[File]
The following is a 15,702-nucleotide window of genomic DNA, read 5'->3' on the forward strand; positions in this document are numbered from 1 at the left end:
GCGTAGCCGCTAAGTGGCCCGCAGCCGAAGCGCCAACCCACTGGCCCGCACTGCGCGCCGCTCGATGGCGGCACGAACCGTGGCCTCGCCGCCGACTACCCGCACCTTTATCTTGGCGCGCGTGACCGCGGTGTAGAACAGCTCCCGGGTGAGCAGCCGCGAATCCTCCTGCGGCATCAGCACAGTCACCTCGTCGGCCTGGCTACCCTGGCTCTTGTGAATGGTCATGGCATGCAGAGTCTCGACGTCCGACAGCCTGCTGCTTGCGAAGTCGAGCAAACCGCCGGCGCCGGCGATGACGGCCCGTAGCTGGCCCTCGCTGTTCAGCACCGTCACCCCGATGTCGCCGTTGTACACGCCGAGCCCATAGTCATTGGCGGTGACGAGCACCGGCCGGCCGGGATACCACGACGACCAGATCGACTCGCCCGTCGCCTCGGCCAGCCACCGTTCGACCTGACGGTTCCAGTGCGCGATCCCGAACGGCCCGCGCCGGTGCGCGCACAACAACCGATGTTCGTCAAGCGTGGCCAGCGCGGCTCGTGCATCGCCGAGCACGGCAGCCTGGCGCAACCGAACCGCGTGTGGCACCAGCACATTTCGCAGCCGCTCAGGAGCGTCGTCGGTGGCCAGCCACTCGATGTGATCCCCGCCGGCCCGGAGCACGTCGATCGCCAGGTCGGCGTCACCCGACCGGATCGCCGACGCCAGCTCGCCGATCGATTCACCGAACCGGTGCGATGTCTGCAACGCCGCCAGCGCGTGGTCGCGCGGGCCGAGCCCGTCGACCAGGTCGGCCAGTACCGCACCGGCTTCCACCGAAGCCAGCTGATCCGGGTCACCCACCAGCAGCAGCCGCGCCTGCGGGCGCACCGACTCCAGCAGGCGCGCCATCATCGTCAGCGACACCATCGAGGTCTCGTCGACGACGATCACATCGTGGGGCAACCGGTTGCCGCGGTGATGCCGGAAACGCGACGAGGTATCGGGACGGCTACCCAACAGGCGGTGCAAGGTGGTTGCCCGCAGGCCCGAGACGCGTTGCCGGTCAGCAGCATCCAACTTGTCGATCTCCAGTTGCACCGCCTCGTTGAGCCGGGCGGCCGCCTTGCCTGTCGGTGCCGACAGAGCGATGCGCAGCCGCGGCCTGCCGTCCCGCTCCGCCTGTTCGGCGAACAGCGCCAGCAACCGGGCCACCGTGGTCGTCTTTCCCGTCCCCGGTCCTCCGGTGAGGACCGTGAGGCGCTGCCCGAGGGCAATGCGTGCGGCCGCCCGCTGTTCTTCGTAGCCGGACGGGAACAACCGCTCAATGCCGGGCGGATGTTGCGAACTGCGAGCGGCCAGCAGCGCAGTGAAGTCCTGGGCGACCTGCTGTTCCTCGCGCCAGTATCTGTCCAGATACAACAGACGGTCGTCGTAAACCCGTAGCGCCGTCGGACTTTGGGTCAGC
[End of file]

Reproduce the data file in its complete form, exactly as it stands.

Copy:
The following is a 15,702-nucleotide window of genomic DNA, read 5'->3' on the forward strand; positions in this document are numbered from 1 at the left end:
GCGTAGCCGCTAAGTGGCCCGCAGCCGAAGCGCCAACCCACTGGCCCGCACTGCGCGCCGCTCGATGGCGGCACGAACCGTGGCCTCGCCGCCGACTACCCGCACCTTTATCTTGGCGCGCGTGACCGCGGTGTAGAACAGCTCCCGGGTGAGCAGCCGCGAATCCTCCTGCGGCATCAGCACAGTCACCTCGTCGGCCTGGCTACCCTGGCTCTTGTGAATGGTCATGGCATGCAGAGTCTCGACGTCCGACAGCCTGCTGCTTGCGAAGTCGAGCAAACCGCCGGCGCCGGCGATGACGGCCCGTAGCTGGCCCTCGCTGTTCAGCACCGTCACCCCGATGTCGCCGTTGTACACGCCGAGCCCATAGTCATTGGCGGTGACGAGCACCGGCCGGCCGGGATACCACGACGACCAGATCGACTCGCCCGTCGCCTCGGCCAGCCACCGTTCGACCTGACGGTTCCAGTGCGCGATCCCGAACGGCCCGCGCCGGTGCGCGCACAACAACCGATGTTCGTCAAGCGTGGCCAGCGCGGCTCGTGCATCGCCGAGCACGGCAGCCTGGCGCAACCGAACCGCGTGTGGCACCAGCACATTTCGCAGCCGCTCAGGAGCGTCGTCGGTGGCCAGCCACTCGATGTGATCCCCGCCGGCCCGGAGCACGTCGATCGCCAGGTCGGCGTCACCCGACCGGATCGCCGACGCCAGCTCGCCGATCGATTCACCGAACCGGTGCGATGTCTGCAACGCCGCCAGCGCGTGGTCGCGCGGGCCGAGCCCGTCGACCAGGTCGGCCAGTACCGCACCGGCTTCCACCGAAGCCAGCTGATCCGGGTCACCCACCAGCAGCAGCCGCGCCTGCGGGCGCACCGACTCCAGCAGGCGCGCCATCATCGTCAGCGACACCATCGAGGTCTCGTCGACGACGATCACATCGTGGGGCAACCGGTTGCCGCGGTGATGCCGGAAACGCGACGAGGTATCGGGACGGCTACCCAACAGGCGGTGCAAGGTGGTTGCCCGCAGGCCCGAGACGCGTTGCCGGTCAGCAGCATCCAACTTGTCGATCTCCAGTTGCACCGCCTCGTTGAGCCGGGCGGCCGCCTTGCCTGTCGGTGCCGACAGAGCGATGCGCAGCCGCGGCCTGCCGTCCCGCTCCGCCTGTTCGGCGAACAGCGCCAGCAACCGGGCCACCGTGGTCGTCTTTCCCGTCCCCGGTCCTCCGGTGAGGACCGTGAGGCGCTGCCCGAGGGCAATGCGTGCGGCCGCCCGCTGTTCTTCGTAGCCGGACGGGAACAACCGCTCAATGCCGGGCGGATGTTGCGAACTGCGAGCGGCCAGCAGCGCAGTGAAGTCCTGGGCGACCTGCTGTTCCTCGCGCCAGTATCTGTCCAGATACAACAGACGGTCGTCGTAAACCCGTAGCGCCGTCGGACTTTGGGTCAGC